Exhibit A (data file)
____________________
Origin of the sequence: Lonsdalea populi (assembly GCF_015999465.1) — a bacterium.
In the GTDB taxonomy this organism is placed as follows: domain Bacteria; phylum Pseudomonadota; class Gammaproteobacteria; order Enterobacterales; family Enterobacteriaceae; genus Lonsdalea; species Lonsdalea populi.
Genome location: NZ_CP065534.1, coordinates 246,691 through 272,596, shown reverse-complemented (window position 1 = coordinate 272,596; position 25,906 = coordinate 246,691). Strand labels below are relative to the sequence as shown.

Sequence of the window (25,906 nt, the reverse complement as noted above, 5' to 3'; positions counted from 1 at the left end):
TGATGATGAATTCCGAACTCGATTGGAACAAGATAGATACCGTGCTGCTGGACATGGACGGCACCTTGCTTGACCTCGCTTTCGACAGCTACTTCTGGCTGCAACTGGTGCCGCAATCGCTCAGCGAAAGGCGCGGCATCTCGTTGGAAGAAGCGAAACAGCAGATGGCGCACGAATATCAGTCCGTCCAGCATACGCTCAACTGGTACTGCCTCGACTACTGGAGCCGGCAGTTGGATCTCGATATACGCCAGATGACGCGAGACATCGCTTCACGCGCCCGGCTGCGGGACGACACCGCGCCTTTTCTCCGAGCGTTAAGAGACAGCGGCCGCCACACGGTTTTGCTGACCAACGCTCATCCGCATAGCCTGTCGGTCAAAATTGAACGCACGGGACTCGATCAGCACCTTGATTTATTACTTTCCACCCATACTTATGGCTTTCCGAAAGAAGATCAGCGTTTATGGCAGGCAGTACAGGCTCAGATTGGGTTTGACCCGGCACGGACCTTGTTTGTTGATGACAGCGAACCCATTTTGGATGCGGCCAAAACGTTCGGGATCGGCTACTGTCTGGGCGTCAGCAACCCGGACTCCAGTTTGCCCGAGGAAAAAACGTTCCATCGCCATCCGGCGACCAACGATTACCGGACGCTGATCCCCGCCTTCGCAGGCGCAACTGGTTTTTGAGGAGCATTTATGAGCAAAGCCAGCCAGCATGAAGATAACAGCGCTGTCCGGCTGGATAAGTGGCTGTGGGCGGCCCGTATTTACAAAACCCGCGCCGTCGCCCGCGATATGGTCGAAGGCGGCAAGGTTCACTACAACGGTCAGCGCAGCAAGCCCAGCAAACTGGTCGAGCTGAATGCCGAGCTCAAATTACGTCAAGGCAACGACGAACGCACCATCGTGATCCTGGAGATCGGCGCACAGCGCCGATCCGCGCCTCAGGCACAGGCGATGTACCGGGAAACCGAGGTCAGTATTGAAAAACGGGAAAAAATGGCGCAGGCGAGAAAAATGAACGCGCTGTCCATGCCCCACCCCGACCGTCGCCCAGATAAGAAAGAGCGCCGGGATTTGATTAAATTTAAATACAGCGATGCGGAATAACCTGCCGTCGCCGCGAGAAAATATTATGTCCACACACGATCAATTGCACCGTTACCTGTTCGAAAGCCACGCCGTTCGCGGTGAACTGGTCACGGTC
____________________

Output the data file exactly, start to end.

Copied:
Origin of the sequence: Lonsdalea populi (assembly GCF_015999465.1) — a bacterium.
In the GTDB taxonomy this organism is placed as follows: domain Bacteria; phylum Pseudomonadota; class Gammaproteobacteria; order Enterobacterales; family Enterobacteriaceae; genus Lonsdalea; species Lonsdalea populi.
Genome location: NZ_CP065534.1, coordinates 246,691 through 272,596, shown reverse-complemented (window position 1 = coordinate 272,596; position 25,906 = coordinate 246,691). Strand labels below are relative to the sequence as shown.

Sequence of the window (25,906 nt, the reverse complement as noted above, 5' to 3'; positions counted from 1 at the left end):
TGATGATGAATTCCGAACTCGATTGGAACAAGATAGATACCGTGCTGCTGGACATGGACGGCACCTTGCTTGACCTCGCTTTCGACAGCTACTTCTGGCTGCAACTGGTGCCGCAATCGCTCAGCGAAAGGCGCGGCATCTCGTTGGAAGAAGCGAAACAGCAGATGGCGCACGAATATCAGTCCGTCCAGCATACGCTCAACTGGTACTGCCTCGACTACTGGAGCCGGCAGTTGGATCTCGATATACGCCAGATGACGCGAGACATCGCTTCACGCGCCCGGCTGCGGGACGACACCGCGCCTTTTCTCCGAGCGTTAAGAGACAGCGGCCGCCACACGGTTTTGCTGACCAACGCTCATCCGCATAGCCTGTCGGTCAAAATTGAACGCACGGGACTCGATCAGCACCTTGATTTATTACTTTCCACCCATACTTATGGCTTTCCGAAAGAAGATCAGCGTTTATGGCAGGCAGTACAGGCTCAGATTGGGTTTGACCCGGCACGGACCTTGTTTGTTGATGACAGCGAACCCATTTTGGATGCGGCCAAAACGTTCGGGATCGGCTACTGTCTGGGCGTCAGCAACCCGGACTCCAGTTTGCCCGAGGAAAAAACGTTCCATCGCCATCCGGCGACCAACGATTACCGGACGCTGATCCCCGCCTTCGCAGGCGCAACTGGTTTTTGAGGAGCATTTATGAGCAAAGCCAGCCAGCATGAAGATAACAGCGCTGTCCGGCTGGATAAGTGGCTGTGGGCGGCCCGTATTTACAAAACCCGCGCCGTCGCCCGCGATATGGTCGAAGGCGGCAAGGTTCACTACAACGGTCAGCGCAGCAAGCCCAGCAAACTGGTCGAGCTGAATGCCGAGCTCAAATTACGTCAAGGCAACGACGAACGCACCATCGTGATCCTGGAGATCGGCGCACAGCGCCGATCCGCGCCTCAGGCACAGGCGATGTACCGGGAAACCGAGGTCAGTATTGAAAAACGGGAAAAAATGGCGCAGGCGAGAAAAATGAACGCGCTGTCCATGCCCCACCCCGACCGTCGCCCAGATAAGAAAGAGCGCCGGGATTTGATTAAATTTAAATACAGCGATGCGGAATAACCTGCCGTCGCCGCGAGAAAATATTATGTCCACACACGATCAATTGCACCGTTACCTGTTCGAAAGCCACGCCGTTCGCGGTGAACTGGTCACGGTC